The Divided Left Need To Unify Now More Than Ever

01/02/2017 12:50 GMT | Updated 02/02/2018 10:12 GMT

As the old saying goes, it's always darkest just before the dawn. After the roller coaster ride of 2016, most people thought 2017 couldn't possibly be worse. But it's trying its best.

At the time of writing, President Donald Trump has issued an immediate travel ban on people travelling from predominantly Muslim countries into the US (while maintaining that it isn't racially or religiously motivated), after also recently signing an Executive Order to defund international abortions that use US dollars. Writing the President's Executive Orders we have Steve Bannon, a man who looks the way a burnt out bus station smells. This Neo-Nazi is the perfect villain for a movie retelling of the real life horror story we're living in. Were he alive Philip Seymour-Hoffman would have been the perfect fit visually, although arguably his decomposing corpse could provide even more of an uncanny physical resemblance.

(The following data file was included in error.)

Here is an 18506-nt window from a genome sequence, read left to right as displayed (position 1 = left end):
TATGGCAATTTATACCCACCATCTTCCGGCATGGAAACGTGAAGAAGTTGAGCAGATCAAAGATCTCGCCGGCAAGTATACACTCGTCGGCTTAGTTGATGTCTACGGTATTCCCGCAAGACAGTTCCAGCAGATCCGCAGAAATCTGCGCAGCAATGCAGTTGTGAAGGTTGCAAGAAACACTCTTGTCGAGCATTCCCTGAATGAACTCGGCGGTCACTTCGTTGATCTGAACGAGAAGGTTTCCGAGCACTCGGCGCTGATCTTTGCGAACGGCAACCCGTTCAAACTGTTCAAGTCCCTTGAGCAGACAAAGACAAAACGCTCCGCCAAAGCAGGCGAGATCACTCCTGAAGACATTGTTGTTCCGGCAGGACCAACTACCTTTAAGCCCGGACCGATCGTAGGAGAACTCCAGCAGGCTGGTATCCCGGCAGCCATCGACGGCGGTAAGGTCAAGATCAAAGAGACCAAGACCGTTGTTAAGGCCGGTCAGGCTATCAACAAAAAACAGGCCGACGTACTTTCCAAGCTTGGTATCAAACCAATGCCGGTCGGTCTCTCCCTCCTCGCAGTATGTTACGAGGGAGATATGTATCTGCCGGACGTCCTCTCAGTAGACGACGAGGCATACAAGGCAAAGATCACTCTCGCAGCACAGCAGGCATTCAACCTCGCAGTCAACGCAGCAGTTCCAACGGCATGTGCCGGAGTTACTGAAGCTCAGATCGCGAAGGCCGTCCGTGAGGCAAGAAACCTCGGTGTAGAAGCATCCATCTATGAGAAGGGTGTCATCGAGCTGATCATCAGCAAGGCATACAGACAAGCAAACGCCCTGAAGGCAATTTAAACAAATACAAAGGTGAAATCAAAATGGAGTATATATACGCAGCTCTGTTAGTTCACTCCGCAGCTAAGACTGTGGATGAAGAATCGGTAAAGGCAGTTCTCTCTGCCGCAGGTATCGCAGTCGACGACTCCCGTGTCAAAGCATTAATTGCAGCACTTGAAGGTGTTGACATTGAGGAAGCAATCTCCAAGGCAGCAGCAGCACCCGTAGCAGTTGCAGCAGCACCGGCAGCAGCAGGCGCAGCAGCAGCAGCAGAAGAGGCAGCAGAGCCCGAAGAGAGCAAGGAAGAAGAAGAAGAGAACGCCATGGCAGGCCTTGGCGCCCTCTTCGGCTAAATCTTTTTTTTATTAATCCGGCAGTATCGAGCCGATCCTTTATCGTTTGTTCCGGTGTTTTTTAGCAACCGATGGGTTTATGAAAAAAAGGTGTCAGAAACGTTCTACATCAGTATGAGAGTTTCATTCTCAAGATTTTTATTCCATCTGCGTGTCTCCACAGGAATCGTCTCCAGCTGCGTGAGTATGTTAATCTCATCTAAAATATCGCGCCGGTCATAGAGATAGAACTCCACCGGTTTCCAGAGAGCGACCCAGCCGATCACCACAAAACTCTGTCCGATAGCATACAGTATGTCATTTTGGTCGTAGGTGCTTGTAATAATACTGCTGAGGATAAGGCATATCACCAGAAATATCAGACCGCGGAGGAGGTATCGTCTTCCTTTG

In Brexit-Britain we have the increasingly frantic and skittish Theresa May leading the charge. Our dear leader appears to be taking Conservative austerity measures so closely to heart that she refuses to even use public resources such as "oxygen", such is her parsimony with saying anything of actual substance. "Brexit means Brexit", anyone?

With this in mind, the dawn seems a long way off, but if the Left can heal their divisions and unify, it needn't be.

The very idea of a divided Left seems to run counter to the binary portrayal of the sociopolitical landscape that the media presents. So often it's "The Right VS The Left", with some centrism thrown in to give the illusion of diversity. But this is far from the truth. The liberal Left take the limelight when it comes to opposition politics in the mainstream.

They want to offer an alternative to the "Establishment", with seemingly progressive social policy. Simultaneously, and almost counter intuitively, they want offer it in a populist way, to reach across the aisle so to speak, and "win the opposition over".